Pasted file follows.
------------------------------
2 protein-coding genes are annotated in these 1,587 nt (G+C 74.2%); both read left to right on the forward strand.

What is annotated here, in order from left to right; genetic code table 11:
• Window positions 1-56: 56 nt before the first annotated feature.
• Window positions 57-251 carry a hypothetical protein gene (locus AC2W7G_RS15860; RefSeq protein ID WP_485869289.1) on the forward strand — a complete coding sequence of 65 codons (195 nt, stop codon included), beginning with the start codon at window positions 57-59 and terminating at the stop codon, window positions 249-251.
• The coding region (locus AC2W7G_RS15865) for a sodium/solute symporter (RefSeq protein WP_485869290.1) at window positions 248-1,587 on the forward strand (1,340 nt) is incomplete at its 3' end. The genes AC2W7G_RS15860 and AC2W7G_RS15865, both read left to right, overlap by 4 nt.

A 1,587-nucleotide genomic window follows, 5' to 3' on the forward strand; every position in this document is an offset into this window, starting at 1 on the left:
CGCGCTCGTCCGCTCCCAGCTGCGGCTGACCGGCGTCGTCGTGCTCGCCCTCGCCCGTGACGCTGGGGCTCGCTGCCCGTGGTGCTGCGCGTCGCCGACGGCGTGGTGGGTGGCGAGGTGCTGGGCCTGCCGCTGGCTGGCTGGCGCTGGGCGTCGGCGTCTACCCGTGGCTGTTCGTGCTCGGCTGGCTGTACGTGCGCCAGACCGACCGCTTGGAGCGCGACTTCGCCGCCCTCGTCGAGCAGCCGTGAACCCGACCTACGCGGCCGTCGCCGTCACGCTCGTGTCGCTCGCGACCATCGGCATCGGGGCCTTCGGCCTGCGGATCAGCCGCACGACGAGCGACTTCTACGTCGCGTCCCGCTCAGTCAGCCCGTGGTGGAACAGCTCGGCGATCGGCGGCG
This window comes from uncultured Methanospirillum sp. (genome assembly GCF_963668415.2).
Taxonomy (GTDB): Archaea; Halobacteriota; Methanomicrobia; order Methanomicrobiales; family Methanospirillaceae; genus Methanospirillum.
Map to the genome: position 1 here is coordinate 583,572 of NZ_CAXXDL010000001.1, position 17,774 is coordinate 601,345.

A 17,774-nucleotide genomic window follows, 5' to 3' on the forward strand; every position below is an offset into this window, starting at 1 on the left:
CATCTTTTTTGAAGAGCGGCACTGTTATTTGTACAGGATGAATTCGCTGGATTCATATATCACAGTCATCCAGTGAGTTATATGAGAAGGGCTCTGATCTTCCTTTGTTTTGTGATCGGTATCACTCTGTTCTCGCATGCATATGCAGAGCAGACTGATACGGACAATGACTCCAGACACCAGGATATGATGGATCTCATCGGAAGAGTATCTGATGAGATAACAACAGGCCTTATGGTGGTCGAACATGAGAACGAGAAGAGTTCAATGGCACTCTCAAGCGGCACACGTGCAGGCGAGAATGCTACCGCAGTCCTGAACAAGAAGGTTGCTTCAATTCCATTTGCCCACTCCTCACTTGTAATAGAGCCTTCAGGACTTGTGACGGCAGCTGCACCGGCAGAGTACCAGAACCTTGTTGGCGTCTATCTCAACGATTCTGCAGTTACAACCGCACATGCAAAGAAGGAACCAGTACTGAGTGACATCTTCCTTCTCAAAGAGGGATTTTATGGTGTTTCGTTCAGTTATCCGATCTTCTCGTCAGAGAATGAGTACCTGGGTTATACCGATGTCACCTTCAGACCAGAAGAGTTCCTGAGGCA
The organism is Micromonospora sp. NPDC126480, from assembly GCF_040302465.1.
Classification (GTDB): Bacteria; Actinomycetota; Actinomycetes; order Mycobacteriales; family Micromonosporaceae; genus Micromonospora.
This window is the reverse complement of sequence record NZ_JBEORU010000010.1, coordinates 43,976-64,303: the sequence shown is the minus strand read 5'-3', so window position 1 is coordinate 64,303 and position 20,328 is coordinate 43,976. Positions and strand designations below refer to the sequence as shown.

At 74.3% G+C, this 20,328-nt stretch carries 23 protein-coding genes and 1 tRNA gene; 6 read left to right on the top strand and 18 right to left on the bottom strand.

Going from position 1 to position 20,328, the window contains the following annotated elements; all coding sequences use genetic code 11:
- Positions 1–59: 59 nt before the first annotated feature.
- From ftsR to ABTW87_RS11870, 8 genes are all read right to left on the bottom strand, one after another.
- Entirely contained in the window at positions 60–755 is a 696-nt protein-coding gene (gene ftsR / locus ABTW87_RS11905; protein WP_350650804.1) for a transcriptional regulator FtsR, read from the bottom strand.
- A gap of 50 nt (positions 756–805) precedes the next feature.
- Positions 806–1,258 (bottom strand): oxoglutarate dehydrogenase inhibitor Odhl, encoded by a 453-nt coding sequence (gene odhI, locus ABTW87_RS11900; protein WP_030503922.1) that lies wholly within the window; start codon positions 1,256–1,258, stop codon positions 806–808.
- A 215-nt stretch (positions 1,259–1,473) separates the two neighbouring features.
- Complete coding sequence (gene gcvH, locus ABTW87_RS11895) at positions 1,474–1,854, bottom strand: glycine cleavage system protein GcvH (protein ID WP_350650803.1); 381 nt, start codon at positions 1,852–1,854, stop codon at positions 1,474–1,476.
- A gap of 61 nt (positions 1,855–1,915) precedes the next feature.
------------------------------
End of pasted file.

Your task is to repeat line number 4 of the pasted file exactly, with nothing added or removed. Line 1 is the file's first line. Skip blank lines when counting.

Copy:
• Window positions 57-251 carry a hypothetical protein gene (locus AC2W7G_RS15860; RefSeq protein ID WP_485869289.1) on the forward strand — a complete coding sequence of 65 codons (195 nt, stop codon included), beginning with the start codon at window positions 57-59 and terminating at the stop codon, window positions 249-251.